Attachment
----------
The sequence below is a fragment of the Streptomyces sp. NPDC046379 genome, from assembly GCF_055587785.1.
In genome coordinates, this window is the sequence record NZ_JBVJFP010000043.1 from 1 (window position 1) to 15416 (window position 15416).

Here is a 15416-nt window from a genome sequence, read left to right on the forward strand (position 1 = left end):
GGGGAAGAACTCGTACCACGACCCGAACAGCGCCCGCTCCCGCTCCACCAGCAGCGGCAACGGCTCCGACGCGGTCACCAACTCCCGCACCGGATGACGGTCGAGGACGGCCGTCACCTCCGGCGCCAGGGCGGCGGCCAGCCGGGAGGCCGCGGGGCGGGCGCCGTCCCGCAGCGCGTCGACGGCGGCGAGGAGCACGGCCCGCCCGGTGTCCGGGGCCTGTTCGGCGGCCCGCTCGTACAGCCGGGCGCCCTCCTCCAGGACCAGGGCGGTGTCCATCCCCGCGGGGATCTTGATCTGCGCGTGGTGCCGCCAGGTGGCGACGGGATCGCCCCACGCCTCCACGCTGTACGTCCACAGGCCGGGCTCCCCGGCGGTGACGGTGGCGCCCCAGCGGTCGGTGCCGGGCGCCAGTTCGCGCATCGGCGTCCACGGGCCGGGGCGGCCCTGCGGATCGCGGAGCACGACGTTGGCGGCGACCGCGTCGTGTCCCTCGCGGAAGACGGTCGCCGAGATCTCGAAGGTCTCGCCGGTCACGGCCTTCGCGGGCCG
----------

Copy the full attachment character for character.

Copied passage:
The sequence below is a fragment of the Streptomyces sp. NPDC046379 genome, from assembly GCF_055587785.1.
In genome coordinates, this window is the sequence record NZ_JBVJFP010000043.1 from 1 (window position 1) to 15416 (window position 15416).

Here is a 15416-nt window from a genome sequence, read left to right on the forward strand (position 1 = left end):
GGGGAAGAACTCGTACCACGACCCGAACAGCGCCCGCTCCCGCTCCACCAGCAGCGGCAACGGCTCCGACGCGGTCACCAACTCCCGCACCGGATGACGGTCGAGGACGGCCGTCACCTCCGGCGCCAGGGCGGCGGCCAGCCGGGAGGCCGCGGGGCGGGCGCCGTCCCGCAGCGCGTCGACGGCGGCGAGGAGCACGGCCCGCCCGGTGTCCGGGGCCTGTTCGGCGGCCCGCTCGTACAGCCGGGCGCCCTCCTCCAGGACCAGGGCGGTGTCCATCCCCGCGGGGATCTTGATCTGCGCGTGGTGCCGCCAGGTGGCGACGGGATCGCCCCACGCCTCCACGCTGTACGTCCACAGGCCGGGCTCCCCGGCGGTGACGGTGGCGCCCCAGCGGTCGGTGCCGGGCGCCAGTTCGCGCATCGGCGTCCACGGGCCGGGGCGGCCCTGCGGATCGCGGAGCACGACGTTGGCGGCGACCGCGTCGTGTCCCTCGCGGAAGACGGTCGCCGAGATCTCGAAGGTCTCGCCGGTCACGGCCTTCGCGGGCCG